by Katie Westenberger, on Aug 2, 2023 7:30:00 AM
Pennsylvania employers need to fully understand the requirements regarding Pennsylvania overtime laws and take action in order to avoid legal and financial penalties.
Pennsylvania Overtime Overview
While some occupations are exempt from overtime requirements under the FLSA and Pennsylvania Minimum Wage legislation may require otherwise.
Pennsylvania Overtime Compensation & Pay
According to Pennsylvania Overtime Law, employees in Pennsylvania who are covered under the state or federal overtime requirements are typically entitled to 1.5 times their regular rate of pay for all hours worked over 40 in a work week.
PA Overtime Calculation Example:
40 Regular Rate Hours
X $15 Per Hour Regular Rate
$15 Per Hour Regular rate
+ 1 ½ Overtime Premium
=$22.50 Per Hour Overtime Rate
10 Overtime hours
$600 Regular Rate Time or "Straight Time"
+ 225 Overtime
=$825 Total Pay
An employee’s regular rate of pay is their normal hourly wage. If an employee’s rate of pay differs at times, then use the average as the regular rate of pay.
Payments that are not part of an employee’s regular rate of pay include the following types of payments:
- Sums paid as gifts
- Payments made for occasional periods when no work is performed due to vacation, holiday, illness, etc.
- Reimbursement for travel or other expenses
- Discretionary bonuses
- Payments made pursuant to a bona fide profit-sharing plan or trust or bona fide thrift or savings plan
- Talent fees paid to performers
- Premium payments for overtime work
Pennsylvania Overtime Eligibility
Generally, all employees in Pennsylvania are eligible to receive overtime pay unless an employee meets the criteria to be considered exempt from overtime.
Important to note, however, regardless of the below exceptions, if an employee earns less than $684 per week ($35,568 per year) in wages then they are eligible to receive overtime pay.
Executive, Administrative, and Professional Employees Exemptions
Executive, administrative, and professional employees are exempt from overtime requirements. These are salaried employees who perform executive, administrative, or professional duties and make more than the salary threshold per year. In order to determine if an employee falls into one of these categories, they must meet a salary level test, as well as certain requirements.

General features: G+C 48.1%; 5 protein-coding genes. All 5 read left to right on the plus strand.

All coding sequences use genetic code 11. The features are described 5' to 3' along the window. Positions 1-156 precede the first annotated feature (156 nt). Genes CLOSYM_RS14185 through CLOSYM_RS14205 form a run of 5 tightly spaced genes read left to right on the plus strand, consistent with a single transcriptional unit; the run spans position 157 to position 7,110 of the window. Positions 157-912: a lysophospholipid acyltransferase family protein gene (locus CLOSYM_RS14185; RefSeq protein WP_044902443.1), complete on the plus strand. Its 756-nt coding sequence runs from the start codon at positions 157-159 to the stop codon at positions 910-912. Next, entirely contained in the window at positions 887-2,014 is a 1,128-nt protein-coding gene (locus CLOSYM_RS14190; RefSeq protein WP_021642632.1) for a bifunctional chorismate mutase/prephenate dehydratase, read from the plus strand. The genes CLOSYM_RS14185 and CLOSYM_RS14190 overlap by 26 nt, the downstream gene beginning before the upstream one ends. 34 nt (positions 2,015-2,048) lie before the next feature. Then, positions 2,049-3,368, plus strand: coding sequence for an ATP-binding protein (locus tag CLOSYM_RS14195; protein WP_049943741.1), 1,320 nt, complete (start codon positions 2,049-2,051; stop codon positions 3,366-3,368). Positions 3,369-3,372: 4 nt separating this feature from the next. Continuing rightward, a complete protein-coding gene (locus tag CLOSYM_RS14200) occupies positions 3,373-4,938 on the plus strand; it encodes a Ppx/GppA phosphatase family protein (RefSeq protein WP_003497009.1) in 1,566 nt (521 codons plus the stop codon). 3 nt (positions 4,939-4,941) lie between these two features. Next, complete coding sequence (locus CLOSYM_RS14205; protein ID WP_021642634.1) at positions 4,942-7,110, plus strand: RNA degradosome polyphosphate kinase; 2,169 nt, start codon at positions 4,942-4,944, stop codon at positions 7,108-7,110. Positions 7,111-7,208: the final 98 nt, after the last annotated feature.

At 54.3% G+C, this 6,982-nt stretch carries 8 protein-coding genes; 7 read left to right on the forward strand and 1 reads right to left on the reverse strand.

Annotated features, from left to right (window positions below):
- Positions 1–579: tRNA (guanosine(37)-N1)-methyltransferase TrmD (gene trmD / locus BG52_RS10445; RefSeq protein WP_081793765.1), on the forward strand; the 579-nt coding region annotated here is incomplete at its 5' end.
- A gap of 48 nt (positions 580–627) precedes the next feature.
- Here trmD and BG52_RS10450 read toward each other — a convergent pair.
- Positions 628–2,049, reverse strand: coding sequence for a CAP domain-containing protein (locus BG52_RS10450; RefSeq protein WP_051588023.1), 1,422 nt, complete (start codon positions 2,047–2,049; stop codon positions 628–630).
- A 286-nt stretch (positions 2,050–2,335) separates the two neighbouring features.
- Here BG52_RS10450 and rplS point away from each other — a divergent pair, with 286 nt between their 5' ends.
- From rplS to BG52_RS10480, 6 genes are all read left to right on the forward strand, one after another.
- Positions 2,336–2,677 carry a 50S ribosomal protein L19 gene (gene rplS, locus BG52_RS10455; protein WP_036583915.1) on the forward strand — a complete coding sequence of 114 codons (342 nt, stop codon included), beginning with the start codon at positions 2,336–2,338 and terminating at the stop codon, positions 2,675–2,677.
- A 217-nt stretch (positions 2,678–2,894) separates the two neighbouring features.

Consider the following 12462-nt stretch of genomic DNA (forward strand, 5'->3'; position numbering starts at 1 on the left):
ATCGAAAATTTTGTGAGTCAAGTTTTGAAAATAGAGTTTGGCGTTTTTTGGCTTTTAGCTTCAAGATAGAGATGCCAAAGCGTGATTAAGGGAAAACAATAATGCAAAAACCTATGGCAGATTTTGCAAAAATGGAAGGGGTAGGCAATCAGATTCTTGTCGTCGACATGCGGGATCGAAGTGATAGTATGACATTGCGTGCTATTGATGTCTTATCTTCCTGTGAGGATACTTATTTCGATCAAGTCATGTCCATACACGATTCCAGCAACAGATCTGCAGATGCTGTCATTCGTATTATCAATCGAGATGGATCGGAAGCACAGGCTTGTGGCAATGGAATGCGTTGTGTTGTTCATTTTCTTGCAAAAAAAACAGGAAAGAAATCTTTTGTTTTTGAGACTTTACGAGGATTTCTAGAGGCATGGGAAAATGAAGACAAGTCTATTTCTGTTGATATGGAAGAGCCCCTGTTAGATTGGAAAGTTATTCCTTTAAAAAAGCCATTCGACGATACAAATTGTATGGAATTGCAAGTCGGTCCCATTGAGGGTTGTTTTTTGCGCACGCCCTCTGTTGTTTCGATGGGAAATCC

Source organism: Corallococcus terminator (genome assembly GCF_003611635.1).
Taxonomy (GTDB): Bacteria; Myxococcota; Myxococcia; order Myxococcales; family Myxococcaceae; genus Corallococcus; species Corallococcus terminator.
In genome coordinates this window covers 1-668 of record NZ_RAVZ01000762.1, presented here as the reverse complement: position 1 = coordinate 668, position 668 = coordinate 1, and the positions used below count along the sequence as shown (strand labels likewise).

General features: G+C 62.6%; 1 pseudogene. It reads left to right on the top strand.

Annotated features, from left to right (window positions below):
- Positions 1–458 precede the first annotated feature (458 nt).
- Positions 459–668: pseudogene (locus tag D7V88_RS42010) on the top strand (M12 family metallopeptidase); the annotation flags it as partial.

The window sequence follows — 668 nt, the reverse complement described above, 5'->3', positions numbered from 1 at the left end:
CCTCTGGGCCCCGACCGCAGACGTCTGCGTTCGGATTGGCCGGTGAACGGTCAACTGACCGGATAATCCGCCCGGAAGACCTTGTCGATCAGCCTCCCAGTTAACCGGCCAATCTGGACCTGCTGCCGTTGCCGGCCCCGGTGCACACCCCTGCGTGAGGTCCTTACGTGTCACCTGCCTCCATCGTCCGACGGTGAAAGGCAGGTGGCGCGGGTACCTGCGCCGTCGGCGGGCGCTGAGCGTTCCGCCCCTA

In order to qualify for an executive exemption, an employee must pass the Salary Level Test as well as:
- Have a primary duty of either:
- Managing a business/company
- Managing a customarily recognized department or subdivision of a business/company
- Customarily and regularly direct the work of at least two or more other full-time employees
- Have the authority to hire and/or fire other employees, or their thoughts on similar decisions are given particular weight and consideration
If an employee meets the previous three requirements as well as the Salary Level Test, then they are considered an Executive Exempt Employee and are not subject to FLSA minimum wage and overtime law.
In order to qualify for an administrative exemption, an employee must pass the Salary Level Test as well as:
- Have a primary duty of office or non-manual work that is directly related to the management, or general business operations of either the employer or the employer’s customers
- Have a primary duty that includes the exercise of discretion and independent judgment in regard to important matters
If an employee meets the previous two requirements as well as the Salary Level Test, then they are considered an Administrative Exempt Employee and are not subject to FLSA minimum wage and overtime law.
In order to qualify for a professional exemption, an employee must pass the Salary Level Test as well as:
- Have a primary duty of work requiring advanced knowledge
- Defined as work that is predominantly intellectual and requires the consistent exercise of discretion and judgment
- The advanced knowledge must be in a field of science or learning and must be obtained by a prolonged course of specialized intellectual instruction (such as college)